If you hold a long position in Apple and have no intention of selling it unless the stock price was significantly higher, one thing to do to prevent your shares from being sold short is to place a very high sale limit order. For example, if I place at limit order at $1000 a share, the shares cannot be sold short because there is a pending order to sell the shares. If more and more Apple shareholders would implement this strategy, the tradable float is essentially lowered. Now I realize that Apple has approx. 950 million shares (and that number is going down every day to the buyback), but it would make it harder to sell Apple shares short, or any stock, for that matter, with a similar strategy. Just food for thought. If my analysis in incorrect, please post why it is.
Tango, there's maybe 15 or 20 posters on this board controlling at the most 20000 shares giving them the benefit of the doubt. It wouldn't do any good to put those shares up for sale. With over 930 Million shares floating around, there's always going to be some to short. Thanks anyway.
I always do this. I'm glad to see a couple of people understand the pressure this COULD put on short sellers if everyone holding the stock for a long period of time would do this.
Sentiment: Strong Buy
The short position in Apple is relatively small. But to answer your question (i.e., avoid having your shares borrowed by short sellers), I believe you have to maintain a cash only account as most brokerages require you to sign a loan consent agreement if you hold a margin account. See the below two posts that apply to a Schwab account.
Section 11 of the Schwab One Brokerage Acccount agreement in its entirety is as follows (and there is no other reference to consenting to stock lending elsewhere in the agreement):
"Section 11: Loan Consent. You agree that property held in your Margin Account, now or in the future, may be borrowed (either separately or together with the property of others) by us (acting as principal) or by others. You agree that Schwab may receive and retain certain benefits (including, but not limited to, interest on collateral posted for such loans) to which you will not be entitled. You acknowledge that, in certain circumstances, such borrowings could limit your ability to exercise voting rights or receive dividends, in whole or in part, with respect to the property lent. You understand that for property that is lent by Schwab, the dividends paid on such property will go to the borrower. No compensation or other reimburse- ments will be due to you in connection with such borrowings. However, if you are allocated a substitute payment in lieu of dividends, you understand that such a payment may not be entitled to the same tax treatment as may have been applied to the receipt of a dividend. You agree that Schwab is not required to compensate you for any differential tax treatment between dividends and payments in lieu of dividends. Schwab may allocate payments in lieu of dividends by any mechanism permitted by law, including by using a lottery allocation system."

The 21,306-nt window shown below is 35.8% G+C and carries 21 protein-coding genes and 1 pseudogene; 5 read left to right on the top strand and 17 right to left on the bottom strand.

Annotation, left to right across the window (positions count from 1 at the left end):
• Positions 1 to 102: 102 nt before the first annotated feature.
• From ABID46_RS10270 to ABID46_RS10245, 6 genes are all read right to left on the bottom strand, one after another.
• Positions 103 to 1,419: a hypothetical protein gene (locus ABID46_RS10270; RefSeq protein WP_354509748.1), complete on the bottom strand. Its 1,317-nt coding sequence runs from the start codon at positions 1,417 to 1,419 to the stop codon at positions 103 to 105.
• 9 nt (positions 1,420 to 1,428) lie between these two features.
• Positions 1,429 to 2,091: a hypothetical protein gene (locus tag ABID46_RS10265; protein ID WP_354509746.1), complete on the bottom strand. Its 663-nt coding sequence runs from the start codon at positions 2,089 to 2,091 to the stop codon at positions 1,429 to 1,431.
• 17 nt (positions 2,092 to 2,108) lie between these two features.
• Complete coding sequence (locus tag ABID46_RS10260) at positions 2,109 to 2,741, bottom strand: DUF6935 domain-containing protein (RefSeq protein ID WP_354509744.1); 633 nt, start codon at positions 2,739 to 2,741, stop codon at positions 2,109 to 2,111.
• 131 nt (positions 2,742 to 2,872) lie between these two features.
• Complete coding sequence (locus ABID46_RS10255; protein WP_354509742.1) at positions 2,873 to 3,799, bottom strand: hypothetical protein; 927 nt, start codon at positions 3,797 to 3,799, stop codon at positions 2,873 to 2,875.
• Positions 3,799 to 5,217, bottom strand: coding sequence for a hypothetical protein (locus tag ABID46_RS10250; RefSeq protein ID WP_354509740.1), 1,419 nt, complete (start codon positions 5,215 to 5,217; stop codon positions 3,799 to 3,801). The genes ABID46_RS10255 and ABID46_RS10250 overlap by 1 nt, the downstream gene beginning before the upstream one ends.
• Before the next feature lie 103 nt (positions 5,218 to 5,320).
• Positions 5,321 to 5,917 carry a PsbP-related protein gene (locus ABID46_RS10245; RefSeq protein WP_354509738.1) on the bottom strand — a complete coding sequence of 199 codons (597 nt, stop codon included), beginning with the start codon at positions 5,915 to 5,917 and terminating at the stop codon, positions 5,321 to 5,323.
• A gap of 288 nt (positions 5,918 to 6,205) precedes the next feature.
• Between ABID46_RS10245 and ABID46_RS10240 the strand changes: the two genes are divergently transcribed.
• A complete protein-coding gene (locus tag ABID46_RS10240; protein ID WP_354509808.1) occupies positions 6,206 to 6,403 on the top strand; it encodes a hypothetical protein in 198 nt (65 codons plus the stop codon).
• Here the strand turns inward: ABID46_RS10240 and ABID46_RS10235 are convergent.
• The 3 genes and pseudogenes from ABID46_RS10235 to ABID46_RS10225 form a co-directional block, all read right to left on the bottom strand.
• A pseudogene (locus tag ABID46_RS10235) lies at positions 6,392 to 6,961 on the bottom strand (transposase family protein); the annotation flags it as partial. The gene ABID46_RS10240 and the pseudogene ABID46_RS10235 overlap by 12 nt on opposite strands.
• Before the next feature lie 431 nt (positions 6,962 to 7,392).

Because Schwab explicitly includes this provision that the account holder must agree to and because this is the only reference made to loan consent in the agreement, I would conclude that for Scwab cash only accounts, your stock cannot be loaned out. You just want to be certain that you specifically checked the box in the Schwab agreement that indicates the account is not to include margin (see Section 3, next post due to number of letters limitation on msg board.
I've heard different theories on this particular matter. When a stock is shorted, its merely being borrowed from the shareholder, not having a negative impact on the price because its not being sold. However, when a short covers, the shares are being bought back from the broker, not the open market, therefor not having an impact on the actual price. Correct me if i'm wrong on this.
When a stock is shorted, it is being borrowed and at some point subsequently sold in the open market which does negatively impact the pps. A short seller covers by buying back the shares in the open market which exerts upward pressure on the price. Other than providing liquidity to the overall market for the security, selling short does not benefit the longs when the stock is initially sold, but does favorably impact the pps when it is bought back (covered) by increasing the number of bids.
Correct except the shares are bought back on the open market and when a number of shorts cover all at once it can cause what is called a short squeeze and cause the pps to go up. Selling short actually benefits longs.